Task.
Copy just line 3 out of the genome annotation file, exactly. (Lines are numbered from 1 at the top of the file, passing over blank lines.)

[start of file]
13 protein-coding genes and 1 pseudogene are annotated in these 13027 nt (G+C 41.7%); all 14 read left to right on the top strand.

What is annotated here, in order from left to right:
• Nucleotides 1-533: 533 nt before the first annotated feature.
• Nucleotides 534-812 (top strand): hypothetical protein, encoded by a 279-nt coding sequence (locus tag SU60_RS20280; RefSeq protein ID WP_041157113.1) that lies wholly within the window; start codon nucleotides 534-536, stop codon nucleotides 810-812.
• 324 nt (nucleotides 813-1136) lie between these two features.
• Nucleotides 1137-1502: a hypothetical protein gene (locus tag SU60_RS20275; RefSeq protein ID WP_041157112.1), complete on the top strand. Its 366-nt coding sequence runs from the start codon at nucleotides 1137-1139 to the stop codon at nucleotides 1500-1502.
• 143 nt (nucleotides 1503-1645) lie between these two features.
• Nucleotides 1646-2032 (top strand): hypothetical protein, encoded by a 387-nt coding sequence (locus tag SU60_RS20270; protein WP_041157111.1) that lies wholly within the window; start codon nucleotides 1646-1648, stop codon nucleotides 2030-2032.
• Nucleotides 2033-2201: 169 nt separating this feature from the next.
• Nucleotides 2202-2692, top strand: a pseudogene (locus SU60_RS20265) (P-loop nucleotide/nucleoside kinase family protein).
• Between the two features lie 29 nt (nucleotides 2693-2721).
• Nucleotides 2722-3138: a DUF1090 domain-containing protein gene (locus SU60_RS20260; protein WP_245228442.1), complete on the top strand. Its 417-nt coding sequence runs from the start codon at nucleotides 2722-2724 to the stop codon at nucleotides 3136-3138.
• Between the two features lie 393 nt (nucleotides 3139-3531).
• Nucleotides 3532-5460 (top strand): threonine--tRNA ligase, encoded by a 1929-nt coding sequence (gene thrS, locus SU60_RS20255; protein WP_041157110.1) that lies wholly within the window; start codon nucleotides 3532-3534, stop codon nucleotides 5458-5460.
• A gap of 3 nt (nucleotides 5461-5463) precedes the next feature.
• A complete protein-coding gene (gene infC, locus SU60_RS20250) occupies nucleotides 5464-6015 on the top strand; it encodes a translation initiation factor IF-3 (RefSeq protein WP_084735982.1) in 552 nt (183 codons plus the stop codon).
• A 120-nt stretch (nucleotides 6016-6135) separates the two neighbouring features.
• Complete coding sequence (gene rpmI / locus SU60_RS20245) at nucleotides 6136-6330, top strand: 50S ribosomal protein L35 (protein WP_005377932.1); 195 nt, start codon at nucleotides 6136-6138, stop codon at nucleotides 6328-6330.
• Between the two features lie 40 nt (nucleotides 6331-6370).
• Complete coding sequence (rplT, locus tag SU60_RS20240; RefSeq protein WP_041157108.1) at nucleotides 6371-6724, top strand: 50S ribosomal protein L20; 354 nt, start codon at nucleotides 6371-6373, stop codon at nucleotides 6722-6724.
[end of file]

• Nucleotides 1-533: 533 nt before the first annotated feature.